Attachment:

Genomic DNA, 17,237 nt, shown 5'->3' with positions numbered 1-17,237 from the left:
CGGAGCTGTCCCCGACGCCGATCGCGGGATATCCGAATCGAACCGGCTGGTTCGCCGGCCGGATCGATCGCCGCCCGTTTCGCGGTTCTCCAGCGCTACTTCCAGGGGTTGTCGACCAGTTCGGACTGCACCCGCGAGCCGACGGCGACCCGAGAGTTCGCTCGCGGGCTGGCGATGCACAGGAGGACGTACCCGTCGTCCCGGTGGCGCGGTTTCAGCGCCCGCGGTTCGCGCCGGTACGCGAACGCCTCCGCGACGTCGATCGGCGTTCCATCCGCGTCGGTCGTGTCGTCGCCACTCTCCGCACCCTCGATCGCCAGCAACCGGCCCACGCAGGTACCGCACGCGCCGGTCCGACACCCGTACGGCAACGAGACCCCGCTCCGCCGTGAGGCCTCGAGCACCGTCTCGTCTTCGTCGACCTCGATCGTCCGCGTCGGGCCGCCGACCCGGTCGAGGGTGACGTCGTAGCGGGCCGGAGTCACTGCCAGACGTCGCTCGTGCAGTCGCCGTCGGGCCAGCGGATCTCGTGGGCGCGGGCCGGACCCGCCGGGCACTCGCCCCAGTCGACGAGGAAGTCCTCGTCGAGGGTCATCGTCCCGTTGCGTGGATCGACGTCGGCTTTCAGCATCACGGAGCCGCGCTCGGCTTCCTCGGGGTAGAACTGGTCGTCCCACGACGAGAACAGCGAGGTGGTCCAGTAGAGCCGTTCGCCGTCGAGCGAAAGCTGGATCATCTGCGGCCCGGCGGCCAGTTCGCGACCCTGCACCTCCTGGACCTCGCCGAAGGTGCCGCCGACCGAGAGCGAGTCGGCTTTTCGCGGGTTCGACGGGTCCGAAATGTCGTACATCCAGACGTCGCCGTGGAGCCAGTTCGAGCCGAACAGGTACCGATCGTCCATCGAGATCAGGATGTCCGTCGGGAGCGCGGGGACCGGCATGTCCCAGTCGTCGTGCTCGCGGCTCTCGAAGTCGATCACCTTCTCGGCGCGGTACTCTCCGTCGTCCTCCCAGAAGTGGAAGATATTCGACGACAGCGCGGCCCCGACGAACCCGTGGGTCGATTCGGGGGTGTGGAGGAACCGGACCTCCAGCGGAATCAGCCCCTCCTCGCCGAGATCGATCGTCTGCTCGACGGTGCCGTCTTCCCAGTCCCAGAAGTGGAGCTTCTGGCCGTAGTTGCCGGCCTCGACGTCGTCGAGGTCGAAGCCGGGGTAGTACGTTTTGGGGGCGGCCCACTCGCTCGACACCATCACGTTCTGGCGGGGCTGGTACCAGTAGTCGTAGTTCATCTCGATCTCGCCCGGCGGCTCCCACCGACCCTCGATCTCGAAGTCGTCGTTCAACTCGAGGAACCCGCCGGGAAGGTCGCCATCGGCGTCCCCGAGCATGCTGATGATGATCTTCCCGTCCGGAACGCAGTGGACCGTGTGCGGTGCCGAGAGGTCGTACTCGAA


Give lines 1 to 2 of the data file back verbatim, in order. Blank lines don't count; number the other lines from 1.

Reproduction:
Genomic DNA, 17,237 nt, shown 5'->3' with positions numbered 1-17,237 from the left:
CGGAGCTGTCCCCGACGCCGATCGCGGGATATCCGAATCGAACCGGCTGGTTCGCCGGCCGGATCGATCGCCGCCCGTTTCGCGGTTCTCCAGCGCTACTTCCAGGGGTTGTCGACCAGTTCGGACTGCACCCGCGAGCCGACGGCGACCCGAGAGTTCGCTCGCGGGCTGGCGATGCACAGGAGGACGTACCCGTCGTCCCGGTGGCGCGGTTTCAGCGCCCGCGGTTCGCGCCGGTACGCGAACGCCTCCGCGACGTCGATCGGCGTTCCATCCGCGTCGGTCGTGTCGTCGCCACTCTCCGCACCCTCGATCGCCAGCAACCGGCCCACGCAGGTACCGCACGCGCCGGTCCGACACCCGTACGGCAACGAGACCCCGCTCCGCCGTGAGGCCTCGAGCACCGTCTCGTCTTCGTCGACCTCGATCGTCCGCGTCGGGCCGCCGACCCGGTCGAGGGTGACGTCGTAGCGGGCCGGAGTCACTGCCAGACGTCGCTCGTGCAGTCGCCGTCGGGCCAGCGGATCTCGTGGGCGCGGGCCGGACCCGCCGGGCACTCGCCCCAGTCGACGAGGAAGTCCTCGTCGAGGGTCATCGTCCCGTTGCGTGGATCGACGTCGGCTTTCAGCATCACGGAGCCGCGCTCGGCTTCCTCGGGGTAGAACTGGTCGTCCCACGACGAGAACAGCGAGGTGGTCCAGTAGAGCCGTTCGCCGTCGAGCGAAAGCTGGATCATCTGCGGCCCGGCGGCCAGTTCGCGACCCTGCACCTCCTGGACCTCGCCGAAGGTGCCGCCGACCGAGAGCGAGTCGGCTTTTCGCGGGTTCGACGGGTCCGAAATGTCGTACATCCAGACGTCGCCGTGGAGCCAGTTCGAGCCGAACAGGTACCGATCGTCCATCGAGATCAGGATGTCCGTCGGGAGCGCGGGGACCGGCATGTCCCAGTCGTCGTGCTCGCGGCTCTCGAAGTCGATCACCTTCTCGGCGCGGTACTCTCCGTCGTCCTCCCAGAAGTGGAAGATATTCGACGACAGCGCGGCCCCGACGAACCCGTGGGTCGATTCGGGGGTGTGGAGGAACCGGACCTCCAGCGGAATCAGCCCCTCCTCGCCGAGATCGATCGTCTGCTCGACGGTGCCGTCTTCCCAGTCCCAGAAGTGGAGCTTCTGGCCGTAGTTGCCGGCCTCGACGTCGTCGAGGTCGAAGCCGGGGTAGTACGTTTTGGGGGCGGCCCACTCGCTCGACACCATCACGTTCTGGCGGGGCTGGTACCAGTAGTCGTAGTTCATCTCGATCTCGCCCGGCGGCTCCCACCGACCCTCGATCTCGAAGTCGTCGTTCAACTCGAGGAACCCGCCGGGAAGGTCGCCATCGGCGTCCCCGAGCATGCTGATGATGATCTTCCCGTCCGGAACGCAGTGGACCGTGTGCGGTGCCGAGAGGTCGTACTCGAA